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The Bullion Report

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February 9, 2011 in 'The Bullion Report'

Gold in the Middle EastGold in the Middle East


2-9-11

 

At the risk of getting lost in the sea of articles focusing on the tensions in Egypt, I thought it was worth exploring gold demand in the Middle East. There are obvious investment links to this hotbed of geopolitical activity, but don’t let recent unrest steal the total spotlight from the overall demand activity in that quarter of the world.

2-9-11 gc

Past performance is not indicative of future results.

***chart courtesy Gecko Software

 

First let’s dispense with the obvious ties to precious metals markets. The Middle East has historically fomented geo-political tensions which can motivate prices to move higher. The reasoning behind this is the same as I have explored in other issues – the fear factor. During times of troubling issues – protests, wars, general tensions – the markets seem to get the jitters and this compels some investors to seek the “haven” of precious metals. This latest round of unrest, focused specifically on Egypt, helped hike precious metals and oil prices. Fear feeds these movements. Uncertainty over possible outcomes can add fuel.

There is a lot of money in certain parts of the Middle East. Egypt, Saudi Arabia, and other nations that comprise this region of West Asia and North Africa are home to some very wealthy people, and the World Factbook rates all countries in the Middle East as experiencing positive growth. A lot of the wealth comes from oil, banking, and some tourism. When there are wars, protests or tensions, all three of these major economic pillars have the potential to be undermined. The big question would be whether or not investors in these areas would then move assets into precious metals in an attempt to preserve wealth. Alternately, the disruption to some oil supplies has driven energy prices higher and brought gold investors out to seek inflation havens.

 In times of peace, the wealthier nations in the Middle East also contribute to the overall demand dynamic of the precious metals markets. Gold demand for investment and for jewelry can often be far higher for the region than that of the United States or other European and Asian countries. The latest quarterly report from the World Gold Council shows the level of consumer demand:

 

2-9-11 gc investment demand  

Past performance is not indicative of future results. Chart courtesy of the World Gold Council.

 

Why so much investment and jewelry demand? Wealth in some nations of the region is a primary reason. Another comes down to cultural norms. There are some strict traditions and religious rules on who can wear gold jewelry, but traditionally countries like Saudi Arabia have strong jewelry demand. The religious holiday of Eid al-Adha is often cited in the news as an important time for gold purchases. Much of the jewelry and gems produced in India are actually destined for these markets—As much as 44 percent of it. (1)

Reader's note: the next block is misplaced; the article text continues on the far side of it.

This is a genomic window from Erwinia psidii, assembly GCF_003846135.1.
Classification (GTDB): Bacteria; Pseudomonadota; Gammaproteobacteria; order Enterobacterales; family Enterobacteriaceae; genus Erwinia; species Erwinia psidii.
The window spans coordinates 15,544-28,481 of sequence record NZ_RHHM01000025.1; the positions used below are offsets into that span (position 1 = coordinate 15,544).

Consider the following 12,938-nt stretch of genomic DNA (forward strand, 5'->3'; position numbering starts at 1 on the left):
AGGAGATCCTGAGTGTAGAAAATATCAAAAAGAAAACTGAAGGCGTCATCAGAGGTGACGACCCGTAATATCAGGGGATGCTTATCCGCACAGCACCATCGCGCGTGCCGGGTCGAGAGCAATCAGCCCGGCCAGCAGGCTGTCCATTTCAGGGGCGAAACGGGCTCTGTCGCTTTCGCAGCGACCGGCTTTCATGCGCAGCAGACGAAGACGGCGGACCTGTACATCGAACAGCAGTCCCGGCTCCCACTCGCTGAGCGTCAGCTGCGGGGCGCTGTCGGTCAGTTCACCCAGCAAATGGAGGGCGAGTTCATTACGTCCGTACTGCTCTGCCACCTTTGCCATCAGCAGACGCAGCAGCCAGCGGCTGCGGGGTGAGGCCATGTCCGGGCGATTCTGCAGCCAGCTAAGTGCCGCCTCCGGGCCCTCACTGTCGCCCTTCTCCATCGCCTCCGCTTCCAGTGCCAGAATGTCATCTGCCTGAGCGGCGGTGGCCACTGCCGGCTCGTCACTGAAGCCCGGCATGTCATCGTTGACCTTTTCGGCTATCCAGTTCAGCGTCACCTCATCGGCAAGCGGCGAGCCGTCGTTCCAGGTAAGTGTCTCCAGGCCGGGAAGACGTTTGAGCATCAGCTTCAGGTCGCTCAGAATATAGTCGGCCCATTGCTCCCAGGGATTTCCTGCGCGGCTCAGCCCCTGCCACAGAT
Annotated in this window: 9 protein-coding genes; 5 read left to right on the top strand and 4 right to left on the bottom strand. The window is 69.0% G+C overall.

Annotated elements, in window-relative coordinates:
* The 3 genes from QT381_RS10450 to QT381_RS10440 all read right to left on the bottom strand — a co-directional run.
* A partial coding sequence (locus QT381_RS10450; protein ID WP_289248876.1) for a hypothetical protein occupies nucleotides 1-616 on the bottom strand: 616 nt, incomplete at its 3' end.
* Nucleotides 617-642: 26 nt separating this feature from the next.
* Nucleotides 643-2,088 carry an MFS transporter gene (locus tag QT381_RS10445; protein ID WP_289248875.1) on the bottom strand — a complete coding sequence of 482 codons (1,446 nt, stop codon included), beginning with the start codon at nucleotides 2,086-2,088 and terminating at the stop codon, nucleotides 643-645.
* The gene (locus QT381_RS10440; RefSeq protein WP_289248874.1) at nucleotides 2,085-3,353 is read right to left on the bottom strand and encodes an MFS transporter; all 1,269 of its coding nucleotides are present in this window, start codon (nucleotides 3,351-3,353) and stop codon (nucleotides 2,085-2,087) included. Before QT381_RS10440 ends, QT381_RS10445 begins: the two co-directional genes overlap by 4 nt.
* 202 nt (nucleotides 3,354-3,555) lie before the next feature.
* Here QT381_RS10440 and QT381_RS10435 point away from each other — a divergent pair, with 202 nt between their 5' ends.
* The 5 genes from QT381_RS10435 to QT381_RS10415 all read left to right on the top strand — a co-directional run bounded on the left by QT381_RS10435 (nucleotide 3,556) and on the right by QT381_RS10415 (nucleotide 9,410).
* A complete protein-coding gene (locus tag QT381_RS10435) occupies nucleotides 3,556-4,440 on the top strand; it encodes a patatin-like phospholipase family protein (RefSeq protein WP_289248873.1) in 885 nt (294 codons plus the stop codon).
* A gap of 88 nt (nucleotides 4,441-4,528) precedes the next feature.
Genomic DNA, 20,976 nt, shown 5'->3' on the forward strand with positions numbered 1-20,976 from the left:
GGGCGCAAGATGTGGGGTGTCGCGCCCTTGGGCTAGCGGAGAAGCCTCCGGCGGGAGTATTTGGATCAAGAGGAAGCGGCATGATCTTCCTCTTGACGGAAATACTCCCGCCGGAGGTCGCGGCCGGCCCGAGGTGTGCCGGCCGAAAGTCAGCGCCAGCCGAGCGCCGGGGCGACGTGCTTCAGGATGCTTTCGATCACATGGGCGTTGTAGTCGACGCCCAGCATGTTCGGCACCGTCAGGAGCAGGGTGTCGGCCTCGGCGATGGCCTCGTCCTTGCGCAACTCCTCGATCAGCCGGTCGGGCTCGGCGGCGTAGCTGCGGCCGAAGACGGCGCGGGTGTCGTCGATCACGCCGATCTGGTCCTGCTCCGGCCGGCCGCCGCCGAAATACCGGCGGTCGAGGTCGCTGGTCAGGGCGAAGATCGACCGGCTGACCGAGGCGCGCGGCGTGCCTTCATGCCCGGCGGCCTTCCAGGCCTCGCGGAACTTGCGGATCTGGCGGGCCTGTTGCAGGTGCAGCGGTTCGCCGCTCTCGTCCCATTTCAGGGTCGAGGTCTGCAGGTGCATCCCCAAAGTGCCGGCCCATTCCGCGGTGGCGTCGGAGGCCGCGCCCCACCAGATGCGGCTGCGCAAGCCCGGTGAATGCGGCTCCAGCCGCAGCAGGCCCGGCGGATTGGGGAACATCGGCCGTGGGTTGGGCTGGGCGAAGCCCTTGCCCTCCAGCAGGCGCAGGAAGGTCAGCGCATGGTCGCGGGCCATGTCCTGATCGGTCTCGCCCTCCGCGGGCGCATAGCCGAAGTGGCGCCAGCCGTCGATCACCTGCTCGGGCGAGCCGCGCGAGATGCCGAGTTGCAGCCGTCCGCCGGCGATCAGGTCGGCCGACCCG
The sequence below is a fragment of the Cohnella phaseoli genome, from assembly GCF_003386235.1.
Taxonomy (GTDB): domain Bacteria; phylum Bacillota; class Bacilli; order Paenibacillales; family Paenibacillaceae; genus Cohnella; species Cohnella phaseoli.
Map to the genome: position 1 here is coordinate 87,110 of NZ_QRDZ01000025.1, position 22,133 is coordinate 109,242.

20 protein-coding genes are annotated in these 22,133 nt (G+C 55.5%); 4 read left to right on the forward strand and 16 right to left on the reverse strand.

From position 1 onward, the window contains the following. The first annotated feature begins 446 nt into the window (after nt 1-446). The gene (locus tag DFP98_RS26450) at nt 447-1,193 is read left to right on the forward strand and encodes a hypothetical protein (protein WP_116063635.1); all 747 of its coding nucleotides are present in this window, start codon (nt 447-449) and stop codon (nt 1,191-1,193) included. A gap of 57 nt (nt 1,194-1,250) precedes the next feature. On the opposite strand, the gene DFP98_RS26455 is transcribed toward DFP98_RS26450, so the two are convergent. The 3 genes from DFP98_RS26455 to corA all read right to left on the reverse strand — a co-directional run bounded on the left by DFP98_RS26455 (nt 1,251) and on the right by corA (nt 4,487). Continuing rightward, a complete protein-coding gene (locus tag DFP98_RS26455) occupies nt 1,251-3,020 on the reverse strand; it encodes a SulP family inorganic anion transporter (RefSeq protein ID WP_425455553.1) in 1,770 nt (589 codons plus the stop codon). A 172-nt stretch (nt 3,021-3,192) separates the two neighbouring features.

2-9-11 gc jewelry demand

Past performance not indicative of future results.

 

In the last few years, there has been a dynamic shift as investment demand for gold fills the void where jewelry sales may have slumped. Following the economic crisis, there was a definite drop in gold demand in the Middle East. According to the 2009 Q4 report from the World Gold Council, demand dropped over 30 percent, with Egypt and the UAE in particular showing large declines. (2) Likely this demand slump came on the heels of the Dubai World debt issues. With this debt behind one of the wealthiest members of the region, there is plenty of potential to see resurgence in demand. In fact, the 2nd quarter of 2010 saw jewelry demand in Saudi Arabia pick up steam – with a 5 percent rise. (3) It will be interesting to see how these trends may have developed when the World Gold Council releases its next gold demand update.

 

Summary

 

Unrest or geopolitical tensions in the Middle East can have a two-fold effect on gold and other precious metal demand. On the world scene, the potential for war always seems to add a little spice to the fear-based trade, bringing in investors who are looking for price gains or wealth preservation potential. On a more local level, the removal of assets to other investment forms, including gold, can provide a further catalyst to drive gold demand higher. Certainly in the economic unrest since the 2008 financial crisis, many economic centers in the region appear to have seen a decline in jewelry purchases met with an increase in investment demand. With so much money, and important commodities like oil coming from the Middle East, it is worth keeping an eye on their precious metal demand trends in times of tension, as well as times of peace.

 

1. http://www.commodityonline.com/news/India-gold-jewellery-export-to-Middle-East-booms-32798-3-1.html

2. http://www.ameinfo.com/224415.html

3. http://www.menafn.com/qn_news_story_s.asp?StoryId=1093363306

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Disclaimer: The prices of precious metals and physical commodities are unpredictable and volatile. There is a substantial degree of a risk of loss in all trading. Past performance is not indicative of future results.